The Guardian
Email YouTube Facebook Instagram Twitter

Study finds politics is bad for young Kenyans

Related

An opposition supporter reacts under the heavy rain in front of a burning barricade in Mathare district, in Nairobi on October 26, 2017, as a group of demonstrators blocked the road and tried to prevent voters from accessing a polling station during presidential elections. Kenyans trickled into polling stations on October 26 for a repeat election that has polarised the nation, amid sporadic clashes as supporters of opposition leader ignored his call to stay away and tried to block voting. / AFP PHOTO / LUIS TATO

Months of electoral upheaval, sporadic unrest and economic slowdown have hit young Kenyans hard, a nationwide youth survey found Thursday.

The struggle to make ends meet has left them disillusioned, apathetic and angry, according to the annual survey of nearly 3,000 Kenyans aged 15-24 years conducted by Well Told Story, a communications, research and production company in Nairobi.

“Economic crisis does not spare anyone,” said Anastasia Mirzoyants-McKnight, the company’s head of knowledge and learning.

Compared with 2016, “young people are unhappier, taking more risks and have less money,” the research found.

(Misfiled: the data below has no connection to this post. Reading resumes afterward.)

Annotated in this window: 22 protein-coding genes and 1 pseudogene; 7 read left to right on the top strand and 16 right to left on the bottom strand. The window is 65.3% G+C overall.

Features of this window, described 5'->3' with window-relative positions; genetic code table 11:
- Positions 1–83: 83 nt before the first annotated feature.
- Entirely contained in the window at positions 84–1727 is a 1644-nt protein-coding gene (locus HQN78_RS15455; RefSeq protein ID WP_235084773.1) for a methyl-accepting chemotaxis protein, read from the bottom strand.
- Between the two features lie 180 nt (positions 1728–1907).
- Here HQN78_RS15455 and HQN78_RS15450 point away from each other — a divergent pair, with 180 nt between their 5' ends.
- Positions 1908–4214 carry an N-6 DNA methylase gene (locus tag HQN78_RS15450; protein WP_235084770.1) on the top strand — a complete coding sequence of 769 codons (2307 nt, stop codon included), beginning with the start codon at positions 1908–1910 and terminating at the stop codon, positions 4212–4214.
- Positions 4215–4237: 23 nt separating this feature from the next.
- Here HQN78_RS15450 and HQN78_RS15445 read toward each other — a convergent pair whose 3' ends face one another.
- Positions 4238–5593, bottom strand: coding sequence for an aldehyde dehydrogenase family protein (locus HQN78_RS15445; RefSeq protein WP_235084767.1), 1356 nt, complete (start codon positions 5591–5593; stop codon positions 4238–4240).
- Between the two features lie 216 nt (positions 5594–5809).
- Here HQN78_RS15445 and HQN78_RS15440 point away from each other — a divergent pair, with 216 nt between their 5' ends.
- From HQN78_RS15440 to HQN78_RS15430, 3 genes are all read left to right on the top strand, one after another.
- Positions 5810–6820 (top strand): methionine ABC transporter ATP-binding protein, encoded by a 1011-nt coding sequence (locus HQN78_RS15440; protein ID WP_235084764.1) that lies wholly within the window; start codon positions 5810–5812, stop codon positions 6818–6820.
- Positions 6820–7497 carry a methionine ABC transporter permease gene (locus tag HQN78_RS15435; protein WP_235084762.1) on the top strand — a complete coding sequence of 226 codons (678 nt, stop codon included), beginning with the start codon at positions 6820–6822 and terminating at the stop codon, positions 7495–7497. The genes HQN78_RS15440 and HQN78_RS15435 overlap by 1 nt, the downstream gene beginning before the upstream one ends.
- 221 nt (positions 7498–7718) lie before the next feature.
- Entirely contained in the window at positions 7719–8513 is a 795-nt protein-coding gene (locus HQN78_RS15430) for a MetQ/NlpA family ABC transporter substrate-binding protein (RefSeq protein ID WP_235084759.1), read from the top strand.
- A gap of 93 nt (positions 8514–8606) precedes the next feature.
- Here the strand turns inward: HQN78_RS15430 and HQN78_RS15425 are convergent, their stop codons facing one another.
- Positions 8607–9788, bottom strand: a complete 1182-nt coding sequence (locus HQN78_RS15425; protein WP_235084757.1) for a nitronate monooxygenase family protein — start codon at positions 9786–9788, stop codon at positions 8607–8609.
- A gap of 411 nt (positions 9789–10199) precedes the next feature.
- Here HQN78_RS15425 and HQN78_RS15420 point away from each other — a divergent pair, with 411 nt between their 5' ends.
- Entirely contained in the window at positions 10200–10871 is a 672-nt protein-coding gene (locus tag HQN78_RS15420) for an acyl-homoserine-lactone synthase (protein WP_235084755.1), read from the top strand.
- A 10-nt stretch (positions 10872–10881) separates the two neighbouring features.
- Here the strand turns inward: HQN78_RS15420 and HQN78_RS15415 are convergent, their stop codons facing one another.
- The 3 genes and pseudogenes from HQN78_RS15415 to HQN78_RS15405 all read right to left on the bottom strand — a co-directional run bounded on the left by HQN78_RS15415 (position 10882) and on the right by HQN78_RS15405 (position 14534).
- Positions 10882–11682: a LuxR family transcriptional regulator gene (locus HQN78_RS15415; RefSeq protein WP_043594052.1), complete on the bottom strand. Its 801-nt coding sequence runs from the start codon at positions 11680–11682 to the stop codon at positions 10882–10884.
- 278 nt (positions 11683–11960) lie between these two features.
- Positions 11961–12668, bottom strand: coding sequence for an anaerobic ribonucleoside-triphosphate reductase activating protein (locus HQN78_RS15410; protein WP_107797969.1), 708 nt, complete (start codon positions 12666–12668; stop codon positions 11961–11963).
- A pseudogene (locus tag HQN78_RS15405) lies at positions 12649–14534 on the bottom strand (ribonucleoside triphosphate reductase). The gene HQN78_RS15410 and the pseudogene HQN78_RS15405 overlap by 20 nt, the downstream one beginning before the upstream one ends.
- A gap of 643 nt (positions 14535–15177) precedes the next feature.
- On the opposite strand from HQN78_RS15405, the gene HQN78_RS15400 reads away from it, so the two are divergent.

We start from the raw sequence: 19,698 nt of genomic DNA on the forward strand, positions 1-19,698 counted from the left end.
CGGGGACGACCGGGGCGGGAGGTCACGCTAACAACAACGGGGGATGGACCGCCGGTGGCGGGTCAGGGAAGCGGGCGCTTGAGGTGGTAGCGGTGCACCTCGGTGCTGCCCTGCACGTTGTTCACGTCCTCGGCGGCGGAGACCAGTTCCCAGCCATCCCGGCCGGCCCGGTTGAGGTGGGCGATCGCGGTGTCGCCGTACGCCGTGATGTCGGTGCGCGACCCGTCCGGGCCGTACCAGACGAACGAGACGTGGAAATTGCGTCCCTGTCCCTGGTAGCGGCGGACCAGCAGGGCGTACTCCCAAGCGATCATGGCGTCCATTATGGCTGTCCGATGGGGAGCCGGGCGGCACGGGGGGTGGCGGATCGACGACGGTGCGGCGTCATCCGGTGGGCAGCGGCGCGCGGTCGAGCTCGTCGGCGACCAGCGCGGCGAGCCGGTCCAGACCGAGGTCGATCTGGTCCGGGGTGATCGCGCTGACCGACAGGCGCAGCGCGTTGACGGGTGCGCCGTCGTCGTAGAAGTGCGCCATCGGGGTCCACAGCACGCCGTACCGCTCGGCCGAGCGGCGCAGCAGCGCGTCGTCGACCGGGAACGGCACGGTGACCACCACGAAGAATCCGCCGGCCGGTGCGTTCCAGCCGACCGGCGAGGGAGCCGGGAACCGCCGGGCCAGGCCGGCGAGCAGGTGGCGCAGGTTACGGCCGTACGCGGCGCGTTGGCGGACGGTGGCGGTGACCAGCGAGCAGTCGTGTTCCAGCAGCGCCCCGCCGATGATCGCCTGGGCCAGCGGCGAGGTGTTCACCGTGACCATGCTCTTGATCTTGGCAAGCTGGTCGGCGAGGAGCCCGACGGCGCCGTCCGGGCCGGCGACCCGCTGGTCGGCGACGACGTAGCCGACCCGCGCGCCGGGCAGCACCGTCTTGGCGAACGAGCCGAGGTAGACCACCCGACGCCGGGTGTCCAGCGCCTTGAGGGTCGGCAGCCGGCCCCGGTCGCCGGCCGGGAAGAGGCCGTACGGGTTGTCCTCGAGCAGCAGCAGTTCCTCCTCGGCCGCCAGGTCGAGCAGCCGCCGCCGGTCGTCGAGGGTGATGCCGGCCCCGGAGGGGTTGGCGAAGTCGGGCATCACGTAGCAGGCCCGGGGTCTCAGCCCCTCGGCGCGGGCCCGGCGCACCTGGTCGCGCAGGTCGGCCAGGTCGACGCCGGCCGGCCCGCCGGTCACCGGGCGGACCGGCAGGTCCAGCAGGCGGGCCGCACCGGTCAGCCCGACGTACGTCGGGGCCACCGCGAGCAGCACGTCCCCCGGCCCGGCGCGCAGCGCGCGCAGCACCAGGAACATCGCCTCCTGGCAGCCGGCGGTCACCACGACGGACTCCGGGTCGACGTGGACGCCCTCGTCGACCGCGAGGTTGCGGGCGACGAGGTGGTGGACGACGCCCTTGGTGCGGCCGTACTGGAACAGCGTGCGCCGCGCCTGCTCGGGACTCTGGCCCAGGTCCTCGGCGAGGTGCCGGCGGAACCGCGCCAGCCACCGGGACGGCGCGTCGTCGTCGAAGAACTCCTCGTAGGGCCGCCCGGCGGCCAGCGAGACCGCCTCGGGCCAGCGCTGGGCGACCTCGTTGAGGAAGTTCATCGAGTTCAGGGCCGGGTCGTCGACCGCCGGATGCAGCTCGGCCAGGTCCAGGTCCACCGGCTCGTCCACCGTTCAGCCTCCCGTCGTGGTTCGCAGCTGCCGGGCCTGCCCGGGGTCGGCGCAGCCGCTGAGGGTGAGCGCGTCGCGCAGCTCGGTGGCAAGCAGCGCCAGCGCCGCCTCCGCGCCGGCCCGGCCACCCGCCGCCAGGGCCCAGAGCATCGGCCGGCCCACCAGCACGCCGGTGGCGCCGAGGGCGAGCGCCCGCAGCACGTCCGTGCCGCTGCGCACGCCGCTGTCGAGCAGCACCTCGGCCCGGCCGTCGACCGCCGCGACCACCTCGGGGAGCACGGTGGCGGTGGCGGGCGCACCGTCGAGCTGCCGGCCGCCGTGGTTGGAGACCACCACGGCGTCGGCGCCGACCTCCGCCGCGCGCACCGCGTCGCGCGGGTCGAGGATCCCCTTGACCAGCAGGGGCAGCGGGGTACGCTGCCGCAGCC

Nearly two-thirds of young Kenyans are struggling to pay for daily basics such as food and transport, up from around a half last year, and saving for the future is impossible for all but a very few.

The proportion of young people describing themselves as “disengaged” from politics and “disgruntled” or angry has also grown significantly this year. At the same time, feelings of loneliness have increased, with only a third saying they find adequate support in their communities.

The survey points to a worrying unravelling of Kenya’s social fabric after a divisive, sometimes deadly, and protracted electoral season that has paralysed the country since August.

This year has also seen an increase in casual sex and unplanned pregnancies as young people use sex as “a way to feel good about themselves” or to seek social status, money or gifts.

Well Told Story publishes a comic called Shujaaz — “Heroes” in Swahili — and runs radio shows and websites aimed at helping young Kenyans find ways to make their lives better.

This year’s Shujaaz360 survey found that one group of youngsters, dubbed “hustlas”, were weathering the economic and political storms better by being entrepreneurial and preparing for trouble.

“When they expect a pinch, hustlas plan for it and set aside more money than they would normally do, they save more. Their volatility is less than everyone else,” said Mirzoyants-McKnight.


In this article:
Kenya

No Comments yet